Factors associated with human papillomavirus infection in women encountered in community-based offices.

B. D. Reed, P. Zazove, L. Gregoire, D. W. Gorenflo, W. D. Lancaster, Mack Ruffin

Research output: Contribution to journalArticle

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Abstract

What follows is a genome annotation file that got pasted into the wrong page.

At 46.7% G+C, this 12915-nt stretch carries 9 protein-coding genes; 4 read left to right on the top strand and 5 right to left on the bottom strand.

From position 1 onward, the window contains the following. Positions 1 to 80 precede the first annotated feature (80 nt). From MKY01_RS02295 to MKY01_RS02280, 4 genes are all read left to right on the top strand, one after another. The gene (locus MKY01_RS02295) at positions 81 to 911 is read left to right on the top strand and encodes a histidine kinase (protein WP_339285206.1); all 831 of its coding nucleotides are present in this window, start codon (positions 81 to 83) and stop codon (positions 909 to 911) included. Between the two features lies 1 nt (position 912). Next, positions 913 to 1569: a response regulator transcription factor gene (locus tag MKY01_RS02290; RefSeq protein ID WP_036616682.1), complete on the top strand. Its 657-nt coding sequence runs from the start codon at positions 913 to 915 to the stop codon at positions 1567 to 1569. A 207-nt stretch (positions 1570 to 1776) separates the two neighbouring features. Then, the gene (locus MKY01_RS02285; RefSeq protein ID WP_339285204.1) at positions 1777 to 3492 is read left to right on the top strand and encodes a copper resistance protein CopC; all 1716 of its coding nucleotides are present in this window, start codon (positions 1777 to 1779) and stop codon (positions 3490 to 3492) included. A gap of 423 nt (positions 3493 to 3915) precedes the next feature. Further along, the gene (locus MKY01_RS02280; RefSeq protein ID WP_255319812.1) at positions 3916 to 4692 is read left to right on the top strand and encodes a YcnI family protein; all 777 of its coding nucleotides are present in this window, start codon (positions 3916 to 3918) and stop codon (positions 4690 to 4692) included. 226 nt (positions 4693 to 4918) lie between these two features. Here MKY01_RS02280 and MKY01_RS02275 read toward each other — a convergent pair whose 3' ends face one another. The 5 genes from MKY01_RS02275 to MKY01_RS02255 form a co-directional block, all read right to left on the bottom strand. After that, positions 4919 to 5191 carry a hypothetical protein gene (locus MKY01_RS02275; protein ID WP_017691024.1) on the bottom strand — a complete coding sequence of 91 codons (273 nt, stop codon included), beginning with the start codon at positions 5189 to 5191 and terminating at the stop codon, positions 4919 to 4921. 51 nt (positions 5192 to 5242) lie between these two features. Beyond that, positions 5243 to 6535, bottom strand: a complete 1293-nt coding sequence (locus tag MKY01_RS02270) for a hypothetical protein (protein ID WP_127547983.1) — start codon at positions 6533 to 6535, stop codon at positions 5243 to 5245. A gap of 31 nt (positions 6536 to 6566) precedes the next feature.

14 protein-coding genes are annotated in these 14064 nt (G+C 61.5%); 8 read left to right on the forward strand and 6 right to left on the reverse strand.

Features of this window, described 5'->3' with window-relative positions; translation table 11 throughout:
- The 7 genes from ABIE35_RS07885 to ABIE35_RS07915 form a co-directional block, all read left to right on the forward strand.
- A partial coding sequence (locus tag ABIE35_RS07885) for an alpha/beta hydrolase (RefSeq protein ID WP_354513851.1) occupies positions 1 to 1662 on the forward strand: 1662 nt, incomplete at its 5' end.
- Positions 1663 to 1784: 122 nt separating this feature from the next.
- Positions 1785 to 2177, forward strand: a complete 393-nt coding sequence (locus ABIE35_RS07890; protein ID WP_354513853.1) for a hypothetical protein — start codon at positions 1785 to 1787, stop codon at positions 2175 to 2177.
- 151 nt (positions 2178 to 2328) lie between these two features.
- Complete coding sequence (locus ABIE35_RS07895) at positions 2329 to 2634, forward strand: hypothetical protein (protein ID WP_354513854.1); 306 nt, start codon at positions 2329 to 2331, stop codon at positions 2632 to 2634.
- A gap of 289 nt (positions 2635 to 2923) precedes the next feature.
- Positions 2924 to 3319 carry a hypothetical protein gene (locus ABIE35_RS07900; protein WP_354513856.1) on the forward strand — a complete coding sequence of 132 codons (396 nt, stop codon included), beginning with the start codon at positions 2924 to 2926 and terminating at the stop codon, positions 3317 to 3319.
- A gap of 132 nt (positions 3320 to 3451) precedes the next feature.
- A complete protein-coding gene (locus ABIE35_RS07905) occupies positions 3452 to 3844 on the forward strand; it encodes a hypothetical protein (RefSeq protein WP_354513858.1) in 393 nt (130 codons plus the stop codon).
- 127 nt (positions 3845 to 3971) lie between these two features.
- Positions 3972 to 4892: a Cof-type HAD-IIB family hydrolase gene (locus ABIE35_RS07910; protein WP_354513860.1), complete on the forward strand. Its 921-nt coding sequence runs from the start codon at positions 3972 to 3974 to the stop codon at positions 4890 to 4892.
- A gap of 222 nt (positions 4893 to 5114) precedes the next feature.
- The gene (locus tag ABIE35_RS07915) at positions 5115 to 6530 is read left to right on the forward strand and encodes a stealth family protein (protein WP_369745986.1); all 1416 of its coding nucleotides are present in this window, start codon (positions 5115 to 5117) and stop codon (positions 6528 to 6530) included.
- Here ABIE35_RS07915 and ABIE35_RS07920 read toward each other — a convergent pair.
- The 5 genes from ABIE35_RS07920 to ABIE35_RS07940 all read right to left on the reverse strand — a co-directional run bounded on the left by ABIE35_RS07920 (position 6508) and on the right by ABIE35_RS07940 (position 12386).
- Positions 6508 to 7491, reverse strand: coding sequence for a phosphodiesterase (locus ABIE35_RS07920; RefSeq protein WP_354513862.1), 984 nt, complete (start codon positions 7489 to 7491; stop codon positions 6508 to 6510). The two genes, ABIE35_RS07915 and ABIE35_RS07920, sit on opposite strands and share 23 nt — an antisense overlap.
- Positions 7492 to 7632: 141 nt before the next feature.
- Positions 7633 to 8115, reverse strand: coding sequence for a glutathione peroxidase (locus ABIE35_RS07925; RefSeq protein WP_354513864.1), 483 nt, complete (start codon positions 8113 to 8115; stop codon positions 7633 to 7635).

OBJECTIVE: To assess risk factors for cervical human papillomavirus (HPV) infection in women presenting to community-based offices because of vaginal symptoms or for preventive screening. DESIGN: Cross-sectional analysis of history, physical examination, and microbiological infection variables. SETTING: Two community-based family practice offices in southeastern Michigan. PATIENTS: Two hundred seventy-three women, 18 to 50 years of age, presenting to the study sites because of vaginal symptoms or for a pelvic examination for preventive screening. MAIN OUTCOME MEASURE: Human papillomavirus infection of the uterine cervix as determined by polymerase chain reaction testing. RESULTS: Human papillomavirus infection was detected in 21.2% of the women (24.9% and 13.1% of women with and without vaginal symptoms, respectively); 34% of these infections were HPV types 16 or 18. Fifty-four percent of the women with HPV infection who underwent colposcopy had condyloma or cervical intraepithelial neoplasia verified on biopsy. Independent associations were found between HPV infection and the following female risk factors: the presence of vaginal itching, odor, or swelling; knowing the current sexual partner less than 24 months; age less than 40 years; household income of $14,000 or less; and ever having had six or more sexual partners. CONCLUSIONS: In addition to three previously described risk factors for genital HPV infection, two previously unrecognized risk factors were identified in this lower-risk population. These risk factors included the presence of vaginal symptoms of itching, odor, or swelling and having known the current sexual partner less than 24 months. Nevertheless, using risk factors alone, two thirds of the women infected with HPV in this population were not identified as being at high risk of infection. No subset of sexually active women was identified who were at no risk of HPV infection.